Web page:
AAA Travel Tips / Should You Travel in the Time of Coronavirus?

Should You Travel in the Time of Coronavirus?

iStockphoto.com/YakobchukOlena
By AAA Travel Editors
August 06, 2020
With a number of states and local governments limiting travel due to the coronavirus (also known as COVID-19), potential travelers are wondering about travel and its return. There are a lot of unknowns, and while travel often is a personal decision, everyone should heed official ordinances, especially those with state or local stay-at-home orders. In the meantime, AAA will continue sharing trusted advice and tips to help consumers in these uncertain times.
“Research is important to any traveler ahead of a trip. It’s no different with the coronavirus,” said Paula Twidale, senior vice president of AAA Travel, in a AAA news release. “Become familiar with the Center for Disease Control’s recommendations, consult your healthcare professional, talk to your travel provider about waiver policies and chat with a travel agent about travel insurance possibilities before making any decision.”

Follow Expert Advice

First and foremost, a travel agent can guide you through policies surrounding COVID-19 and help you navigate cancellations as well as future opportunities for travel. Certain airlines, cruise lines and other travel companies are booking for later dates, with flexible policies; consult an agent for bookings and options.
As for travel outside the United States, follow the latest recommendations from the U.S. Department of State and Centers for Disease Control and Prevention (CDC). As of Aug. 6, 2020, the Level 4 Travel Health Advisory was lifted. Previously, international travel was not advised, suggesting U.S. citizens abroad should return or prepare to stay in place for an indefinite period of time. The new statement advises that "with health and safety conditions improving in some countries and potentially deteriorating in others, the Department is returning to our previous system of country-specific levels of travel advice." (Note: The CDC still advises against nonessential travel to more than 200 places.)
The State Department offers tools for staying connected. These include maps, social media resources and information on registering for the Smart Traveler Enrollment Program (STEP), where you can share details of your trip and receive the latest alerts.

If You Have Essential Travel

After researching your trip and local regulations, remember to bring along any important documents, such as health insurance cards and travel permits that may be necessary to cross state lines.
Here are some additional travel tips to maximize convenience and safety:
• Let AAA help you pick the cleanest place to stay. If you're traveling within the United States, consider choosing a hotel that has earned a AAA's Inspector's Best Of Housekeeping award. While all AAA Diamond-designated properties must pass a comprehensive inspection, hotels that display the Inspector's Best Of Housekeeping badge have achieved the highest possible scores for cleanliness. (Hotels in Canada, Mexico and the Caribbean also earn these badges, but borders have closed for most travel purposes; consult official sources and your local travel agent for more information.)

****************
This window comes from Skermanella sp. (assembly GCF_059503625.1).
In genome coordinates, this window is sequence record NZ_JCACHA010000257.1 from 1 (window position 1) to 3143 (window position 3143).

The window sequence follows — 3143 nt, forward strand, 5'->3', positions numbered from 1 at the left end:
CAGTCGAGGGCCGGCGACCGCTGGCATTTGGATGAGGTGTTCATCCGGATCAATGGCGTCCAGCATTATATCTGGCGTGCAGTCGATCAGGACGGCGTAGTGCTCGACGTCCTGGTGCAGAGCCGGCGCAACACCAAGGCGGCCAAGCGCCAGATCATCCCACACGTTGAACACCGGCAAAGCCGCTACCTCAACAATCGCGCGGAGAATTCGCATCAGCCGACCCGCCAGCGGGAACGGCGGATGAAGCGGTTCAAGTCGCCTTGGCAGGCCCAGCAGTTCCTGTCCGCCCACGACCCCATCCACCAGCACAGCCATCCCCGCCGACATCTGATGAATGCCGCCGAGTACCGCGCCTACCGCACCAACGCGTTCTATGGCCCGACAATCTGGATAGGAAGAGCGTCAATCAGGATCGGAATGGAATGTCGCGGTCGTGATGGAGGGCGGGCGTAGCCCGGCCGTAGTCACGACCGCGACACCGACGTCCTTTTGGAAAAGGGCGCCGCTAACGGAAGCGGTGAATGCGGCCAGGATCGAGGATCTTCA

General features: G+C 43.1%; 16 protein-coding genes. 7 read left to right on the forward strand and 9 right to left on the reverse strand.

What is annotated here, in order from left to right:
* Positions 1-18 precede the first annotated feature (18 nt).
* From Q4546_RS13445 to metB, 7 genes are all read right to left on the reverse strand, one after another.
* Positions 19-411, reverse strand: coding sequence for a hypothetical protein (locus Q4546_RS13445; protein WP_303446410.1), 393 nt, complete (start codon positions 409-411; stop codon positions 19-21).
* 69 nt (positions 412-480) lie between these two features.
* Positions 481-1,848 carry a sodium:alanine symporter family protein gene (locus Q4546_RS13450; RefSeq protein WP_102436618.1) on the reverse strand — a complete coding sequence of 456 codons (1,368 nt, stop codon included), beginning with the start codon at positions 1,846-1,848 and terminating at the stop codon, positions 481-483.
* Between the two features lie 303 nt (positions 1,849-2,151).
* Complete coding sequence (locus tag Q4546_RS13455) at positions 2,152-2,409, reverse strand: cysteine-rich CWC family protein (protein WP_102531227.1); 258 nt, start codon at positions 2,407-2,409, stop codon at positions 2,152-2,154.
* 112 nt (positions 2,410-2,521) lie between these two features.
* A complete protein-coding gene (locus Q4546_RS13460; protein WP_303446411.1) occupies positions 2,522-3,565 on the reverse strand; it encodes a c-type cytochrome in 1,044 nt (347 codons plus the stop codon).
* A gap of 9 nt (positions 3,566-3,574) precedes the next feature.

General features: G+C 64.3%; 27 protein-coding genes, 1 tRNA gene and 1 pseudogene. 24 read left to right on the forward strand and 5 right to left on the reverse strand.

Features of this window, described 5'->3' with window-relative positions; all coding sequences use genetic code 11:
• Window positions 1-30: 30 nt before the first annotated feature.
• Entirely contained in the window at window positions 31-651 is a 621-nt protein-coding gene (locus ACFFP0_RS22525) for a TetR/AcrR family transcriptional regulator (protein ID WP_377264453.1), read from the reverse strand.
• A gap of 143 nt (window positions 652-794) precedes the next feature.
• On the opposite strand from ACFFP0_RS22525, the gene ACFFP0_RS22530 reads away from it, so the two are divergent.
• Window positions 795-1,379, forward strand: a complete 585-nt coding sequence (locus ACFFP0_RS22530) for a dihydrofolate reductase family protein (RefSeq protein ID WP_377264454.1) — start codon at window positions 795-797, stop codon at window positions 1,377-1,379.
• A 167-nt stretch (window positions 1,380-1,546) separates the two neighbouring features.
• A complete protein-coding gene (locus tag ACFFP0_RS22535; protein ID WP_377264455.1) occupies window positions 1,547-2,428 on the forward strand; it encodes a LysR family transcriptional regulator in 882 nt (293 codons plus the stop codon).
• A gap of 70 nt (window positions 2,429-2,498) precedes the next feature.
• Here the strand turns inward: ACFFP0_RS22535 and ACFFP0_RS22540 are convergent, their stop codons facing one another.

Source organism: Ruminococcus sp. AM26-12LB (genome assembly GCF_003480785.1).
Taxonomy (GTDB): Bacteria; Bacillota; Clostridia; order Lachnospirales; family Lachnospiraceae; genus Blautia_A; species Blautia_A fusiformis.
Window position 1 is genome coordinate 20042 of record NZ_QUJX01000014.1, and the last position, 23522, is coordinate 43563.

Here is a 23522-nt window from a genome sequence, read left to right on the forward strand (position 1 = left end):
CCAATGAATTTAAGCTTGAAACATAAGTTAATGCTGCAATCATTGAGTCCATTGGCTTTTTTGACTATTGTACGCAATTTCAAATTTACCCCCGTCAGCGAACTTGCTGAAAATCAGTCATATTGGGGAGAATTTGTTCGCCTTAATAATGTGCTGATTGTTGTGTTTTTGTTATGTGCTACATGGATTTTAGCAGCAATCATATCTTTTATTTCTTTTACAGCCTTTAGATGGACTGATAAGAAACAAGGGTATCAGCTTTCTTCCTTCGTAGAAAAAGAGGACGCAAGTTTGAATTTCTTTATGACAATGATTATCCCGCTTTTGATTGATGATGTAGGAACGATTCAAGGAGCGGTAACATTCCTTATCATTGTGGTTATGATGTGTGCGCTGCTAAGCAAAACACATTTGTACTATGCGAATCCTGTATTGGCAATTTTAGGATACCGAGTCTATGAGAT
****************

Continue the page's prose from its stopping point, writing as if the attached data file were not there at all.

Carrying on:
• Pack hand sanitizer and wipes that contain at least 60 to 95 percent alcohol as well as any additional medication in the event of trip delays or quarantines.
• If you are currently abroad, know the location and contact information for your nearest U.S. embassy or consulate. If you’ve enrolled in STEP, you will receive alerts or notifications if conditions change.

Is Coronavirus Covered by Travel Insurance?

Coverage varies greatly. Many travel insurance providers consider COVID-19 a “known event” as of January 22, and an epidemic February 3. For those who purchased plans before those dates, policies might contain a level of protection, especially “cancel anytime” or “cancel for any reason” ones.
Check with your travel agent or providers, such as cruise lines, airlines, hotels or other operators, on your options or to find out if they offer any waivers.

Travel Safely (If You Must)—And Wash Hands!

Washing your hands remains the most effective way to avoid illness. Regarding handwashing, the CDC recommends wetting, lathering with soap and scrubbing hands for 20 seconds—the length of “Happy Birthday” song twice. Use hand sanitizer if handwashing is not available, although handwashing is advised if hands are dirty.
Keep social distancing—a practice recommended by top epidemiologists. This means stay away from crowds, keep 6 feet away from others, and avoid those who are sick.
Disinfect frequently touched items and surfaces with wipes or a household cleaning product. The Environmental Protection Agency (EPA) has a list of EPA-registered products online.
Practice good hygiene by covering coughs or sneezes with a tissue and then disposing of used tissues immediately in the trash.
Ultimately, stay at home if you are sick. Even though an illness may register as mild in one person, it could cause serious complications in another, especially someone with underlying health conditions.
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